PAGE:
Food

Picky eaters and allergy-safe cooking — the two aren’t necessarily unrelated.

Girl Gone Wonk

From policy to politics, this rant’s for you.

News

The day’s events in a family way — unless something else amuses me.

School days

From preschool to kindergarten — so far

Simple Gifts

Inexpensive homemade gifts, creative parties and low-cost projects, for Christmas and beyond. Many are easy enough for children to help.

Home » News

If you think MWR spending is frivolous come spend a week with us

Submitted by on Sunday, 27 February 2011 One Comment
Listen to Joe "You lie" Wilson, for the South Carolina congressman is speaking the truth.

"While demands for increased effectiveness and efficiency are to be expected, I fear that misperceptions about the absence of a link between MWR programs and combat readiness will place those programs at greater risk of being cut too deeply," Wilson, chairman of the House Armed Services Military Personnel subcommittee, said last week.

MWR - that stands for Morale, Welfare and Readiness - funds a range of programs on military bases. Generally, there are two categories: Readiness programs such as fitness centers and libraries, and community services such as child care, preschools and youth sports. Obviously, though, a gym is as much a community service on isolated posts as a library is.

Wilson told McClatchy Newspapers recently that he worries that lawmakers in both parties might favor a "guns vs. gymnasiums" approach, seeing MWR programs as not crucial.

For once, I'm with Wilson. Maybe it's because the name of the program makes it sound like fluff to civilians - who cares about morale when the layoff ax rolls through your office once a month - or maybe it's because most of the things MWR funds are easily accessible in the civilian world. What's overlooked is that in the case of some bases - Fort Irwin included - the civilian world is far, far away.

Not a week goes by that we don't use at least one MWR program. Most weeks, it's two or more.

And, yes, though we're isolated here we're not living under a rock. We get that there are going to be service cuts and fee increases - we've seen both here already.

Our library is down to barely open on weekends. You have two hours to get there on Saturdays, and it hasn't been open on Sundays for as long as we've been here. It's tolerable, though it does make life that much more rushed for families with single parents or two parents who work traditional schedules.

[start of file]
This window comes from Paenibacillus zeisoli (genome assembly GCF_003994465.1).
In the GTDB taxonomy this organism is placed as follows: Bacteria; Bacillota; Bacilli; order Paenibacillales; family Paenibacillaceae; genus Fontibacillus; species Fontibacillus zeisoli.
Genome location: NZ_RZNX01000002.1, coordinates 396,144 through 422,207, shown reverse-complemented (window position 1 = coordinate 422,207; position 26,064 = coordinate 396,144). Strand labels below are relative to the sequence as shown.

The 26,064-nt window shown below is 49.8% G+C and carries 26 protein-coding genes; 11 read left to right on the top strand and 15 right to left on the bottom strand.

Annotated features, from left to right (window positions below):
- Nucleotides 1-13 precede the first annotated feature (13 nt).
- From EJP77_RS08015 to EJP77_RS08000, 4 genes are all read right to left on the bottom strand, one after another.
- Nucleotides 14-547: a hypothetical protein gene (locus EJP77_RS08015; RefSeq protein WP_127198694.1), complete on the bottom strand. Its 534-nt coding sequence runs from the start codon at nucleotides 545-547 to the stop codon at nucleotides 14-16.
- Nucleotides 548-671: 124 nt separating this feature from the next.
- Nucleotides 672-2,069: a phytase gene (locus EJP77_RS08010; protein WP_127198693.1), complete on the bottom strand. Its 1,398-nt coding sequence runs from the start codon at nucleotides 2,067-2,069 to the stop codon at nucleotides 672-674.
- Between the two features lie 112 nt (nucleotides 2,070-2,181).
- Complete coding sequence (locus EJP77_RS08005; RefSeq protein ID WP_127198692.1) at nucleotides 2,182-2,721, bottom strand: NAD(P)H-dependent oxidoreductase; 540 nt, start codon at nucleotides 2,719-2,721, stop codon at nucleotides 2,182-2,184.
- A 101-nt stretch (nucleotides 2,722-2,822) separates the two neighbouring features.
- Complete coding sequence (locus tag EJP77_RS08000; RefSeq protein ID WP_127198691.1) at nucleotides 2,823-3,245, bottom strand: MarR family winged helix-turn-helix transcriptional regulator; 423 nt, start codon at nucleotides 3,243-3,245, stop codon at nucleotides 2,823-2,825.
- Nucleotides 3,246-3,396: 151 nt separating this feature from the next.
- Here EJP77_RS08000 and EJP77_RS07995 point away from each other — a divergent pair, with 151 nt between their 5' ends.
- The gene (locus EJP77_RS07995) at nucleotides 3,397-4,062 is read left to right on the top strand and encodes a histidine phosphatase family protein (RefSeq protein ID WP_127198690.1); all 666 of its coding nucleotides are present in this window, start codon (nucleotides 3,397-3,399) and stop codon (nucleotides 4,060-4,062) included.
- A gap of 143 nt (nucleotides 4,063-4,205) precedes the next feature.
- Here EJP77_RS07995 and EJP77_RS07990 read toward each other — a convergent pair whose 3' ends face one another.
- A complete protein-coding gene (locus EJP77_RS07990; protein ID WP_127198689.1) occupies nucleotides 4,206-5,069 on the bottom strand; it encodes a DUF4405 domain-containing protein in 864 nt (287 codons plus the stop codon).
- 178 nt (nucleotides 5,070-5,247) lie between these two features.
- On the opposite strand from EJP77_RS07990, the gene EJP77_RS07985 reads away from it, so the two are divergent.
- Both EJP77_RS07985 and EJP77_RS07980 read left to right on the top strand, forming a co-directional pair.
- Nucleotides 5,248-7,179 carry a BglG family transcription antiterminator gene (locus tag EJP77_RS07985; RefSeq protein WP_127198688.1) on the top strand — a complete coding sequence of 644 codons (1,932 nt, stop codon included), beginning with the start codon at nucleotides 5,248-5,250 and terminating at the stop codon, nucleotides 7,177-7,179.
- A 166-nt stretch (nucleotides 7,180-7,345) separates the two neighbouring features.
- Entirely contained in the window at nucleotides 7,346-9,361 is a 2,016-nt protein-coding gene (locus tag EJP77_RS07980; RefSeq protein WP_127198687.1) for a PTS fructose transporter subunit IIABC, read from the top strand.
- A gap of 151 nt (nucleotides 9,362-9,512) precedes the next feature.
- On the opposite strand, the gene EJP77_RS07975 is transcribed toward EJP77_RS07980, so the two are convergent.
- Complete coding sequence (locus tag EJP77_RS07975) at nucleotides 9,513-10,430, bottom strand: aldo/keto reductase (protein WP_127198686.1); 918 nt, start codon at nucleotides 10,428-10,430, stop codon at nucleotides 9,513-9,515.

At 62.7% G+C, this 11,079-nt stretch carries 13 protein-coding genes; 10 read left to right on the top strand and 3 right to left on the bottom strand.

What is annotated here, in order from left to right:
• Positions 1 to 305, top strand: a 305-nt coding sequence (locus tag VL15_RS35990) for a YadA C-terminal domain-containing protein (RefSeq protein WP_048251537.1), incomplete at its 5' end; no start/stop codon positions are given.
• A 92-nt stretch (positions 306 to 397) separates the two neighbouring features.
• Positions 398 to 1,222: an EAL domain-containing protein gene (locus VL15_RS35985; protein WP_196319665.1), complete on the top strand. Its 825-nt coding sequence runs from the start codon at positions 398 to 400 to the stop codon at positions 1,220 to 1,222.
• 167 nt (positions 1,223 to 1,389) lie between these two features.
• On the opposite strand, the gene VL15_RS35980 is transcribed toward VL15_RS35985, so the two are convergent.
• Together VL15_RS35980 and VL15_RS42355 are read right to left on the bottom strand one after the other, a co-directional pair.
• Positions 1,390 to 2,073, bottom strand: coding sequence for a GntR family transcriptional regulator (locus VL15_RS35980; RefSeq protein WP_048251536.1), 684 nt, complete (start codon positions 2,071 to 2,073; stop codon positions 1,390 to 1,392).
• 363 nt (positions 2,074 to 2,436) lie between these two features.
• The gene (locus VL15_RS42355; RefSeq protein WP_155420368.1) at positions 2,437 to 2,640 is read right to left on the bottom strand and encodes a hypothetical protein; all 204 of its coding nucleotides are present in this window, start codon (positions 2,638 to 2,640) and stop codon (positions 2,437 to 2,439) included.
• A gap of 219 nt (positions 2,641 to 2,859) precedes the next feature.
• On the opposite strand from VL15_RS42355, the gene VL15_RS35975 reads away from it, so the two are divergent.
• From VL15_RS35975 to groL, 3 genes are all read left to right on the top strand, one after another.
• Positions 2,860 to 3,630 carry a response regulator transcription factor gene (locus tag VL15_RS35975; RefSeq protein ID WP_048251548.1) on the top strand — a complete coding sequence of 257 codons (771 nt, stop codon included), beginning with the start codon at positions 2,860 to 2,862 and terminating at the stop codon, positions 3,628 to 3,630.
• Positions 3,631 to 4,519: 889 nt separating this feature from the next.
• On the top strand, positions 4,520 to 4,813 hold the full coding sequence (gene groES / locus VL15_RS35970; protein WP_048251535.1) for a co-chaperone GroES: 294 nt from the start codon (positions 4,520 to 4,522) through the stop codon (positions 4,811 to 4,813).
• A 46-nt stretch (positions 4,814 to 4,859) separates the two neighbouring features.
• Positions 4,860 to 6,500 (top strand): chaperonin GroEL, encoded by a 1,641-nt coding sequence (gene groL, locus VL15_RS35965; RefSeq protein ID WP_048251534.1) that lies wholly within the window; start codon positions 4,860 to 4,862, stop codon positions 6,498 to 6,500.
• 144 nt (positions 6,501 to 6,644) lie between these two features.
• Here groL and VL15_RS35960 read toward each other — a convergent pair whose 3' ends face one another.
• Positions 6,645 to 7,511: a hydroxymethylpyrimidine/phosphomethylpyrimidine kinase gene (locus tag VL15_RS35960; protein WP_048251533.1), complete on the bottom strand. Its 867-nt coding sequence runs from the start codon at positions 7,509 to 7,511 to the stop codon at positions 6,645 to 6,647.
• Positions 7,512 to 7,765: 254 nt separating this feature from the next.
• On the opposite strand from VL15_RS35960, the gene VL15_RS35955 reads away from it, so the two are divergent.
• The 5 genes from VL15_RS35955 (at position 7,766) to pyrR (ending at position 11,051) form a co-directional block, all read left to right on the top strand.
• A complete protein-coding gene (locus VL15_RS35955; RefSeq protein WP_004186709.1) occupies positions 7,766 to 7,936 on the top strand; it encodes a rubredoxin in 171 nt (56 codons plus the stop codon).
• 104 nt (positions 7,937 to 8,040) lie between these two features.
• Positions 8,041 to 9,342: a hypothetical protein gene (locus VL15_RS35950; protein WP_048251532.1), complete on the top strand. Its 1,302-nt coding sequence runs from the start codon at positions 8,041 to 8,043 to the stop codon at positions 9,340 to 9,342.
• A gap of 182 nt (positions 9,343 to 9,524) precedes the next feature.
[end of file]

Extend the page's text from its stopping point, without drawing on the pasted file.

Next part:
Youth sports registration has skyrocketed in the past year, surpassing costs in some civilian leagues, and that's for 20 percent fewer games. There are no refs anymore for 5- and 6-year-olds. Not that refs are essential at that age, but it's still a cut.

Youth sports is so expensive now, in fact, that it's difficult for single-income lower-ranking enlisted families to afford it if they have more than one child who wants to play. The fee hikes already are dangerously close to creating "haves" and "have nots."

Preschool costs also have climbed - I'm not sure by how much because I no longer have children in the programs. Many charter trips that made travel easier have been eliminated as well.

So it's not as if military families aren't already being asked to pay more or deal with less. We are, and we understand why.

But, just as budget cutters need to know the ramifications of asking families to pay more for increasingly subpar Tricare health services, they need to be aware of exactly what they're doing when they dismiss MWR as frills or frivolity.

At many posts, both stateside and overseas, MWR is a lifeline. It's our only link to programs readily available - and affordable - in most communities in the United States.

Copyright 2011 Debra Legg. All rights reserved.

Similar Posts:

One Comment »